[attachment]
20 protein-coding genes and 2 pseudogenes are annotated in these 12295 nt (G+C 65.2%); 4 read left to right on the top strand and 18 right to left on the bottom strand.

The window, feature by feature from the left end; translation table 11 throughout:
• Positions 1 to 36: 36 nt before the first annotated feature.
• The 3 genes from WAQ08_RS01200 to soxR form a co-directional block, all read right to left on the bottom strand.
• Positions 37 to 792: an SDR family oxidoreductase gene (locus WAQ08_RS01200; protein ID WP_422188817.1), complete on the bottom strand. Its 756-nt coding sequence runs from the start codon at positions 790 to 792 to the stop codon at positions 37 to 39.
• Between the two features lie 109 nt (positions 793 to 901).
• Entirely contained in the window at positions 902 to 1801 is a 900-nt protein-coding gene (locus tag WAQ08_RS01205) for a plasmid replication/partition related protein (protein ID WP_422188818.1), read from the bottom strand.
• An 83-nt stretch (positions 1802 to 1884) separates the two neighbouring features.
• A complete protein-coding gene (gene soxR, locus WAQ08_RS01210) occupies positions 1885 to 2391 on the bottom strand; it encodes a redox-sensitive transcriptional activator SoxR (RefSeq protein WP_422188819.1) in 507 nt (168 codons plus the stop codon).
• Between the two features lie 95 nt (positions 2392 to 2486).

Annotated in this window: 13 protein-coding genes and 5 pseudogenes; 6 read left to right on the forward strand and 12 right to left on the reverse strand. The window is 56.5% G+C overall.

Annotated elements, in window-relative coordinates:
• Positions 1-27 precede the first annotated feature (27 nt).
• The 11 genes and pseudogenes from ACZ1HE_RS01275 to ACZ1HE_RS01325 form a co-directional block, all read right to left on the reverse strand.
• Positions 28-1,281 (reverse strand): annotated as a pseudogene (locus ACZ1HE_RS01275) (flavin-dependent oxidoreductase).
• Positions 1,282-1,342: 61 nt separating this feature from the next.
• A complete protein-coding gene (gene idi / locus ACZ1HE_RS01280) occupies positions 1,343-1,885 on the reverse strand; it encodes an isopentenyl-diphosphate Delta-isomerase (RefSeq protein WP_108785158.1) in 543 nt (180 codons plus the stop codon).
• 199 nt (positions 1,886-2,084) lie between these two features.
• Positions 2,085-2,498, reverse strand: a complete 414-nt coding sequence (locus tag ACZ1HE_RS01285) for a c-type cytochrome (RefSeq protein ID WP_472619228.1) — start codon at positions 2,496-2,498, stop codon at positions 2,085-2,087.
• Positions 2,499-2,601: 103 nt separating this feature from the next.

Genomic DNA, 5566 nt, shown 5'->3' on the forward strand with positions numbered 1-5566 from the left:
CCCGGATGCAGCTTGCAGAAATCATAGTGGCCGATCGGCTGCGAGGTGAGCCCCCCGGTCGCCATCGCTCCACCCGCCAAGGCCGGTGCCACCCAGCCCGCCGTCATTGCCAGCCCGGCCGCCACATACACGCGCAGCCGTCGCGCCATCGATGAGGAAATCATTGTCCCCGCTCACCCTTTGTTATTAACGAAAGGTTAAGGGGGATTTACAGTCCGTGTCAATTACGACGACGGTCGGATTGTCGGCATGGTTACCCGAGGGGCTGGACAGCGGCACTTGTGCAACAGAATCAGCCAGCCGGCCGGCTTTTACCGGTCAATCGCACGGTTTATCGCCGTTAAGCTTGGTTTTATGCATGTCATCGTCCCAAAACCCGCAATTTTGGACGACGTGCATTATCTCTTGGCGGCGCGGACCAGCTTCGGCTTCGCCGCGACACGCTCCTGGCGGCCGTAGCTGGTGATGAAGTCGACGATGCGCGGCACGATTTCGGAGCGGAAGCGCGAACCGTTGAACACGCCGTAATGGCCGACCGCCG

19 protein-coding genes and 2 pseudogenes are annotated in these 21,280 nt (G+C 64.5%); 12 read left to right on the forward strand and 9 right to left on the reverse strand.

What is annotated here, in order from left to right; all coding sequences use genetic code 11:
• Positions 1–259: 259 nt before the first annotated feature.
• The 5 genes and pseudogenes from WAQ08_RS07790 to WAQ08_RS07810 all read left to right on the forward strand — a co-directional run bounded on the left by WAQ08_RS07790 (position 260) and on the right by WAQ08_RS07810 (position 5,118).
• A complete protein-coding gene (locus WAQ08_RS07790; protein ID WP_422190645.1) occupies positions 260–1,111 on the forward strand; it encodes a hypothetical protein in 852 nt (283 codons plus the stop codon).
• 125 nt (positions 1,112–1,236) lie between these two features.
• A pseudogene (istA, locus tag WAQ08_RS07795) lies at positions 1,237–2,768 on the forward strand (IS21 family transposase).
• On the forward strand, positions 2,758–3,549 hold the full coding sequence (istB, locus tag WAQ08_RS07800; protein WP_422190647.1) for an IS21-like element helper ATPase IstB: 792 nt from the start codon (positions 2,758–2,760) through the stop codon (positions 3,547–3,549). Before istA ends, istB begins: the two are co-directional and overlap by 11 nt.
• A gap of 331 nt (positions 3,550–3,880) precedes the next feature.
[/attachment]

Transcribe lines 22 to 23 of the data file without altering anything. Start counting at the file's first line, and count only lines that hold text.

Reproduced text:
CCCGGATGCAGCTTGCAGAAATCATAGTGGCCGATCGGCTGCGAGGTGAGCCCCCCGGTCGCCATCGCTCCACCCGCCAAGGCCGGTGCCACCCAGCCCGCCGTCATTGCCAGCCCGGCCGCCACATACACGCGCAGCCGTCGCGCCATCGATGAGGAAATCATTGTCCCCGCTCACCCTTTGTTATTAACGAAAGGTTAAGGGGGATTTACAGTCCGTGTCAATTACGACGACGGTCGGATTGTCGGCATGGTTACCCGAGGGGCTGGACAGCGGCACTTGTGCAACAGAATCAGCCAGCCGGCCGGCTTTTACCGGTCAATCGCACGGTTTATCGCCGTTAAGCTTGGTTTTATGCATGTCATCGTCCCAAAACCCGCAATTTTGGACGACGTGCATTATCTCTTGGCGGCGCGGACCAGCTTCGGCTTCGCCGCGACACGCTCCTGGCGGCCGTAGCTGGTGATGAAGTCGACGATGCGCGGCACGATTTCGGAGCGGAAGCGCGAACCGTTGAACACGCCGTAATGGCCGACCGCCG

19 protein-coding genes and 2 pseudogenes are annotated in these 21,280 nt (G+C 64.5%); 12 read left to right on the forward strand and 9 right to left on the reverse strand.